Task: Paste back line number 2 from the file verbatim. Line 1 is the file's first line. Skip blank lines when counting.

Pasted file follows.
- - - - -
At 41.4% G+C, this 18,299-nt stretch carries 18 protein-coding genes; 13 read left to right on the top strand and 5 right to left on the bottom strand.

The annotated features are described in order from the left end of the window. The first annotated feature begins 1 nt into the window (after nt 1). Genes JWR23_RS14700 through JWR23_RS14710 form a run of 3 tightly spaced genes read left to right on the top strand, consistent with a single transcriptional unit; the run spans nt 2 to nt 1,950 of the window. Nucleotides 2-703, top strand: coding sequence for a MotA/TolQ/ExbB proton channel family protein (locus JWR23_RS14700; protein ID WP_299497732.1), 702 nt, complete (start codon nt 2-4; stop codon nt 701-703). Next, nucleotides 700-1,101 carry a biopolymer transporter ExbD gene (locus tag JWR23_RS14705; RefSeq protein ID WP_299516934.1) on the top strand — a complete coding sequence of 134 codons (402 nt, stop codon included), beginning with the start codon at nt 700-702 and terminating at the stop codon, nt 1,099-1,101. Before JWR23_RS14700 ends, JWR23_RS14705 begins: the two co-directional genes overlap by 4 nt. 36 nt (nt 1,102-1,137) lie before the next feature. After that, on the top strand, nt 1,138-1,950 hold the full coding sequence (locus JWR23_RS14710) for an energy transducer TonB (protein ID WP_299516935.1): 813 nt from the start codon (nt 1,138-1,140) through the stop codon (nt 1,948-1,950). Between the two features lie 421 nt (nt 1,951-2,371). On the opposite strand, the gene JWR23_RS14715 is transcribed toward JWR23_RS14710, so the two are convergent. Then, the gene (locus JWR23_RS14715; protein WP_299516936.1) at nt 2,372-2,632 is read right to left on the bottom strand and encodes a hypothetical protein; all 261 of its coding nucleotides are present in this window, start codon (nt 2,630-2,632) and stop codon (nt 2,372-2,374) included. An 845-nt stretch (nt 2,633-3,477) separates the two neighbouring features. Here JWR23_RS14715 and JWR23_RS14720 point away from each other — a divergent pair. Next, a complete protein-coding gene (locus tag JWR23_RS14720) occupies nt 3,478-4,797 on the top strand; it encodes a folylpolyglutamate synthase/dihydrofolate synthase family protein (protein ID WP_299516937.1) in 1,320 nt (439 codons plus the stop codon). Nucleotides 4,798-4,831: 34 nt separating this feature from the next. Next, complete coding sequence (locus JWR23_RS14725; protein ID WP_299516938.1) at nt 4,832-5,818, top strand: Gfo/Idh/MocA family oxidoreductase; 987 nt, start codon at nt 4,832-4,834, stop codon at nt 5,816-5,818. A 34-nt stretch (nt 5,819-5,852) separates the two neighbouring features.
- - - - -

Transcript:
The annotated features are described in order from the left end of the window. The first annotated feature begins 1 nt into the window (after nt 1). Genes JWR23_RS14700 through JWR23_RS14710 form a run of 3 tightly spaced genes read left to right on the top strand, consistent with a single transcriptional unit; the run spans nt 2 to nt 1,950 of the window. Nucleotides 2-703, top strand: coding sequence for a MotA/TolQ/ExbB proton channel family protein (locus JWR23_RS14700; protein ID WP_299497732.1), 702 nt, complete (start codon nt 2-4; stop codon nt 701-703). Next, nucleotides 700-1,101 carry a biopolymer transporter ExbD gene (locus tag JWR23_RS14705; RefSeq protein ID WP_299516934.1) on the top strand — a complete coding sequence of 134 codons (402 nt, stop codon included), beginning with the start codon at nt 700-702 and terminating at the stop codon, nt 1,099-1,101. Before JWR23_RS14700 ends, JWR23_RS14705 begins: the two co-directional genes overlap by 4 nt. 36 nt (nt 1,102-1,137) lie before the next feature. After that, on the top strand, nt 1,138-1,950 hold the full coding sequence (locus JWR23_RS14710) for an energy transducer TonB (protein ID WP_299516935.1): 813 nt from the start codon (nt 1,138-1,140) through the stop codon (nt 1,948-1,950). Between the two features lie 421 nt (nt 1,951-2,371). On the opposite strand, the gene JWR23_RS14715 is transcribed toward JWR23_RS14710, so the two are convergent. Then, the gene (locus JWR23_RS14715; protein WP_299516936.1) at nt 2,372-2,632 is read right to left on the bottom strand and encodes a hypothetical protein; all 261 of its coding nucleotides are present in this window, start codon (nt 2,630-2,632) and stop codon (nt 2,372-2,374) included. An 845-nt stretch (nt 2,633-3,477) separates the two neighbouring features. Here JWR23_RS14715 and JWR23_RS14720 point away from each other — a divergent pair. Next, a complete protein-coding gene (locus tag JWR23_RS14720) occupies nt 3,478-4,797 on the top strand; it encodes a folylpolyglutamate synthase/dihydrofolate synthase family protein (protein ID WP_299516937.1) in 1,320 nt (439 codons plus the stop codon). Nucleotides 4,798-4,831: 34 nt separating this feature from the next. Next, complete coding sequence (locus JWR23_RS14725; protein ID WP_299516938.1) at nt 4,832-5,818, top strand: Gfo/Idh/MocA family oxidoreductase; 987 nt, start codon at nt 4,832-4,834, stop codon at nt 5,816-5,818. A 34-nt stretch (nt 5,819-5,852) separates the two neighbouring features.